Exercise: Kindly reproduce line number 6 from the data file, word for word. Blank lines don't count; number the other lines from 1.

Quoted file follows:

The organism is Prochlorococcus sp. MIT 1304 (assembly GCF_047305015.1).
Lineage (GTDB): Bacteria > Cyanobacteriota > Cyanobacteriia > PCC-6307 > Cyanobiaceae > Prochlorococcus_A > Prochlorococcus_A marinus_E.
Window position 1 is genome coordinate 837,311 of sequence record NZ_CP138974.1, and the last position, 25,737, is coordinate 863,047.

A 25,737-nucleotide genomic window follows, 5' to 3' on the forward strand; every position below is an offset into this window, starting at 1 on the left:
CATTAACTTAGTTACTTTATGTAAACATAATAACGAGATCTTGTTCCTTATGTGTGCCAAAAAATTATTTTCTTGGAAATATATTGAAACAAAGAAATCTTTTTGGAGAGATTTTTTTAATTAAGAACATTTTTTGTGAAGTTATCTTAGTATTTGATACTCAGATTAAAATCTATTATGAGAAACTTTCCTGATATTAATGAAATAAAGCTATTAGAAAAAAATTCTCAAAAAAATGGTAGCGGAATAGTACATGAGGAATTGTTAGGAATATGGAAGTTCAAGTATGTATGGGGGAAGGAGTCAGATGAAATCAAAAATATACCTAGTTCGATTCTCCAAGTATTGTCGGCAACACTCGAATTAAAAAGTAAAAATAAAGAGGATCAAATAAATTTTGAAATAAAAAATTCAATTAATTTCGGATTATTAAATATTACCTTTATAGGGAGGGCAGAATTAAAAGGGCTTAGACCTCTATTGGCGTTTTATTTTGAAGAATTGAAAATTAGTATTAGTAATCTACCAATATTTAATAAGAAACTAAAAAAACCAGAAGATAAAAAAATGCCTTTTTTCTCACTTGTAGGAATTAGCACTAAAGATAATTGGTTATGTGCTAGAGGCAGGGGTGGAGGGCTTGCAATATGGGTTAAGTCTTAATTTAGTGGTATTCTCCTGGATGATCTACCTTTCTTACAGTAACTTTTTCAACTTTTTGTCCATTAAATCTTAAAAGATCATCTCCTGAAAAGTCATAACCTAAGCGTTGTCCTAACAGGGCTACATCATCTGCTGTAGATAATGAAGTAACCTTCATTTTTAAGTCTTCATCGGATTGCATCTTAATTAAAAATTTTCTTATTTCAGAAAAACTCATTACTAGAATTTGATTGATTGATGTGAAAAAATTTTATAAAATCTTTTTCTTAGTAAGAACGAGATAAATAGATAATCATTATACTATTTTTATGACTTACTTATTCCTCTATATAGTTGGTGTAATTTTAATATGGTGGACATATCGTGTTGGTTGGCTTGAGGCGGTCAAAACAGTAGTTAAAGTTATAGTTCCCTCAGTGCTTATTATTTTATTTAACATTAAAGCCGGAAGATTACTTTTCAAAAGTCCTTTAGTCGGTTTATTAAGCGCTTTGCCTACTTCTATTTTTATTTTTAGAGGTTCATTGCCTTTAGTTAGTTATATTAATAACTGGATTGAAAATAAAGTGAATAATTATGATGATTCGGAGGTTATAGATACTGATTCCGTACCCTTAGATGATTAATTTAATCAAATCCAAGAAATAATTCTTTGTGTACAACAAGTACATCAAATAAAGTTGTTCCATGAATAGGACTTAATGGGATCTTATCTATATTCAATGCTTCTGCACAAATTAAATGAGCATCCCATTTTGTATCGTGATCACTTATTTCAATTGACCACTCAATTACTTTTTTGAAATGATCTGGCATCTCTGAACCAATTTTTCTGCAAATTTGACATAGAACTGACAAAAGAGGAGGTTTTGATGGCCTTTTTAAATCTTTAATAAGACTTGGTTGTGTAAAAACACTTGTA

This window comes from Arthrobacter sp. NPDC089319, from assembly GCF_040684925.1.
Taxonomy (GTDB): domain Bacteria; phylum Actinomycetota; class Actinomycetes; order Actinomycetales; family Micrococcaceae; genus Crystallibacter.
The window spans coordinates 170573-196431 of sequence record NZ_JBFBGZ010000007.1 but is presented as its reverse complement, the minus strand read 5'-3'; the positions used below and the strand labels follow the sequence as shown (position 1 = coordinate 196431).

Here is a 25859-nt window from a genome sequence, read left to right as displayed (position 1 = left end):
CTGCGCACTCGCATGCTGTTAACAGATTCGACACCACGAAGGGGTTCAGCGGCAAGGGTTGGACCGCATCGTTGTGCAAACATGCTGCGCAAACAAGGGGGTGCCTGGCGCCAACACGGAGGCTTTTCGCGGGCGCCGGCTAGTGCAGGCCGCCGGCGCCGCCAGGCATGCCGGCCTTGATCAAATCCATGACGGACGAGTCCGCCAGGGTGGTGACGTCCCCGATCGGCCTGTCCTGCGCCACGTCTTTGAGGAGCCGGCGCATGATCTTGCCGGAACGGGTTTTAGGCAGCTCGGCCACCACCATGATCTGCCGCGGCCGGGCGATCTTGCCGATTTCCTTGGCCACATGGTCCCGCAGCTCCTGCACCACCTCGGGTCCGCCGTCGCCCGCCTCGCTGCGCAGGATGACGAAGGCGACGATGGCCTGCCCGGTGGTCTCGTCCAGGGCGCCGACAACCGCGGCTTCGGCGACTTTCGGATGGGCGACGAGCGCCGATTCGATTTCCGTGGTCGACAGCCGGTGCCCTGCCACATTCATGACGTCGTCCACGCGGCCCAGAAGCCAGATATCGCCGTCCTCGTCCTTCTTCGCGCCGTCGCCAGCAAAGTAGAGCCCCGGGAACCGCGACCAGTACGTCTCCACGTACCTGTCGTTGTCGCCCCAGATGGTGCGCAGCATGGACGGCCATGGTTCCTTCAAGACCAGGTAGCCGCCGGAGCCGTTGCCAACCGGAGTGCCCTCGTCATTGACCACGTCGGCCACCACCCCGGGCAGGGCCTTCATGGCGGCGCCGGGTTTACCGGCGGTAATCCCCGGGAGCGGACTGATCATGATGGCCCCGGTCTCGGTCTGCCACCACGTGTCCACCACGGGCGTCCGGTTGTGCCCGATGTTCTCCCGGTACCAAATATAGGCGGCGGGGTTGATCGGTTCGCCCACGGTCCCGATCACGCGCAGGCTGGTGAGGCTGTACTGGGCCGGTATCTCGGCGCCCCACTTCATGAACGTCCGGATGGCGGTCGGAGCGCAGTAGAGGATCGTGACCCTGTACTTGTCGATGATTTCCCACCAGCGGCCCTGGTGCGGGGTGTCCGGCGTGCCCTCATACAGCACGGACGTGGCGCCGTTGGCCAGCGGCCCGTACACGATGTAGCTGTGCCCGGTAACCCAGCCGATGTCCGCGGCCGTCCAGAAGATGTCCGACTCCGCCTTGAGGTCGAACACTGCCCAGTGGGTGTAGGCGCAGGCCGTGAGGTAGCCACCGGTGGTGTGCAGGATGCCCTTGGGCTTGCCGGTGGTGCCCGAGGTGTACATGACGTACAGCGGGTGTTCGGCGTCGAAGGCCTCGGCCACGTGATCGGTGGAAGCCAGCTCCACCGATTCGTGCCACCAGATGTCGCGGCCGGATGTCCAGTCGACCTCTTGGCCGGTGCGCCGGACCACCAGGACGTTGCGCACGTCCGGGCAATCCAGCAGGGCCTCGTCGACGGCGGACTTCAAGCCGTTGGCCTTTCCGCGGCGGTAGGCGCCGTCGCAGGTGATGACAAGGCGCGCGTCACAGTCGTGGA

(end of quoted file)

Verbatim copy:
This window comes from Arthrobacter sp. NPDC089319, from assembly GCF_040684925.1.